Part,  Chapter, Paragraph

  1    I,     2.  1       |           ageing, family structure, labour market population and minority
  2    I,     2.  1       |           productivity; (ii) higher labour supply;(iii) improved skills
  3    I,     2.  1       |         importance of health in the labour market in rich countries,
  4    I,     2.  1       |          economy via its effects on labour costs, labour market flexibility
  5    I,     2.  1       |            effects on labour costs, labour market flexibility and the
  6    I,     2.  3       |          increasing. In relation to labour market participation, participation/
  7    I,     2.  4       |       integrate and progress in the labour market, adequate and well-designed
  8    I,     2.  5       |       variations whilst controlling labour costs. Their approach has
  9    I,     2.  5       | just-in-timeproduction and casual labour such as temporary work and
 10    I,     2.  5       |            main feature revealed by labour market researchers is an
 11    I,     2.  5       |           64-year-old people in the labour market, especially of women
 12    I,     2.  5       |          the “young elderly” in the labour force started declining
 13    I,     2.  5       |        nonetheless the age when the labour force actually leaves their
 14    I,     2.  5       |            developments in European labour markets. The report integrates
 15    I,     2.  5       |     inclusion measures, pension and labour market reforms have improved
 16    I,     2.  5       |          work longer, provided that labour markets are opened up to
 17    I,     2.  5       |           workers occupy within the labour market puts their health
 18    I,     2.  5       |             jobs in Europe. Growing labour needs are mainly in highly
 19    I,     2.  5       |          mainly in highly qualified labour as well as in low and medium
 20    I,     2.  5       |             The feminisation of the labour force and changes in the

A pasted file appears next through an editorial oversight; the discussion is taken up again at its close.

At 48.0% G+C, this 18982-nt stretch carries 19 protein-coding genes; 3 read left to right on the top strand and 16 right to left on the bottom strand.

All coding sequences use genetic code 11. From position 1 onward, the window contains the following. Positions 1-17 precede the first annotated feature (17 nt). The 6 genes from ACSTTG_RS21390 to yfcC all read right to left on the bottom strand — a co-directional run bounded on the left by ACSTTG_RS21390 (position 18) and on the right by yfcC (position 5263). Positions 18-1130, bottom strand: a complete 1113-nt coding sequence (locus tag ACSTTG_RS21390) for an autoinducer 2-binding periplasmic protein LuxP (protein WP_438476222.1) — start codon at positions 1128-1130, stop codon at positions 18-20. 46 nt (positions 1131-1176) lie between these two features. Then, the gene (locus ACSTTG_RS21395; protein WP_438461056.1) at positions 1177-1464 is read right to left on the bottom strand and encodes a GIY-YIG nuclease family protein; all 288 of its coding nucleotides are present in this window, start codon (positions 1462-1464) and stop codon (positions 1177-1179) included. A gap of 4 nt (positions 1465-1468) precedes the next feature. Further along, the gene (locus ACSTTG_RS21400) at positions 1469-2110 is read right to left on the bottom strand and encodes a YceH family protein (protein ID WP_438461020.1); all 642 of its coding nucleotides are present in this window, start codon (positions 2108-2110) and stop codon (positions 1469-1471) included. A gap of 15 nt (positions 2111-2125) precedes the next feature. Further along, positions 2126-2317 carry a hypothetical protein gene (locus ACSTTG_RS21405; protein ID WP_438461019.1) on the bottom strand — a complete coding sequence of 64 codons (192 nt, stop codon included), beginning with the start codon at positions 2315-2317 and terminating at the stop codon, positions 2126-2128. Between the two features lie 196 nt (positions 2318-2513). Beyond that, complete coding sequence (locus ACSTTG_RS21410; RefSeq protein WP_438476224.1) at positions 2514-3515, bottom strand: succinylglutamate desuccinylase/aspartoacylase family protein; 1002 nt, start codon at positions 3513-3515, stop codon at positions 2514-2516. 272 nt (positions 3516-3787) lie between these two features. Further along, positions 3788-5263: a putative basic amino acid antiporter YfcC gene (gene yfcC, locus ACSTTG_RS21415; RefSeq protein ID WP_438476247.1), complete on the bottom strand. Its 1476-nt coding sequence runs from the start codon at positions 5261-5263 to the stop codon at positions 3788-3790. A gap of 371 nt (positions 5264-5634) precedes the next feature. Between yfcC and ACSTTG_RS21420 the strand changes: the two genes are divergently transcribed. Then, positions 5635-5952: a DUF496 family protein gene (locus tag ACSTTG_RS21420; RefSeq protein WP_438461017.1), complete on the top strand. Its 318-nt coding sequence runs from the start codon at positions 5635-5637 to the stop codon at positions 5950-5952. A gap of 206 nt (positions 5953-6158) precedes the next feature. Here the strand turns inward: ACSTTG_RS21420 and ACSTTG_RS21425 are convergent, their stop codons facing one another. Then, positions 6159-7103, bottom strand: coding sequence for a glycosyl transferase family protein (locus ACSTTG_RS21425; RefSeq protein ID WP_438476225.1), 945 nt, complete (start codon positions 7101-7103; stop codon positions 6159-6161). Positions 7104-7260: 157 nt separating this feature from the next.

21    I,     2.  5       |          increasing. In relation to labour market participation, participation/
 22    I,     2.  5       |        places additional demands on labour inspectorates, in order
 23    I,     2.  6       |           students aged 15 or more, labour market developments also
 24    I,     2. 10.  3   |             movement of capital and labour and work processes and products,
 25    I,     2. 10.  3(6)|                       International Labour Office (2006): Changing
 26    I,     2. 10.  3(6)|        world of work. International Labour Conference, 95th Session
 27    I,     2. 10.  3(7)|           technology. International Labour Review. Geneva, ILO; 134(
 28    I,     2. 11       |           technology. International Labour Review. Geneva, ILO; 134(
 29    I,     2. 11       |            5),587-603~International Labour Office (2006): Changing
 30    I,     2. 11       |        world of work. International Labour Conference, 95th Session
 31    I,     3.  1       |             patterns include female labour force participation and
 32    I,     3.  3       |          the share of the potential labour market population will be,
 33    I,     3.  4       |          Evidence from the European Labour Force Survey and from Other
 34   II,     4.  1       |        women, highlighting that the labour force participation of older
 35   II,     5.  5.Int(9)| Introduction. Geneva: International Labour Office. [on-line publication
 36   II,     5.  5.  3   |           of appropriately flexible labour and social policies for
 37   II,     5. 14.  1   |       skills to meet the needs of a labour intensive service with high
 38   II,     6.  3.  3   |             services and supervised labour care of pregnant women.~ ~ ~
 39   II,     7.Acr       |         Data Base~ILO~International Labour Organisation~IPV~Interpersonal
 40   II,     7.  2.  4   |        relevant national authority (Labour Inspection, etc.) for countries
 41   II,     8.Acr       |       Intellectual Disabilities~LFS~Labour Force Survey~WHO~World Health
 42   II,     8.  1.  2   |            2. Data Sources~ ~The EU Labour Force Survey (LFS), based
 43   II,     8.  1.  4   |        non-health surveys such as a Labour Force Survey as well as
 44   II,     8.  1.  5   |            disabilities in the open labour market. Better access to
 45   II,     8.  1.  5   |      fostering accessibility of the labour market, boosting accessibility
 46   II,     8.  2.  2   |        Member States by means of EU Labour Force Survey (LFS) carried
 47   II,     8.  2.  3   |        Member States by means of EU Labour Force Survey (LFS) carried
 48   II,     8.  2.  3   |          and Health (2001).~LFS:~EU Labour Force Survey~LSHPD:~long
 49   II,     9           |      intervention during pregnancy, labour, and delivery (Bai et al,
 50   II,     9.  1.  1   |          births by mode of onset of labour~R: Distribution of place
 51   II,     9.  1.  2   |      intervention during pregnancy, labour, and delivery (Bai et al,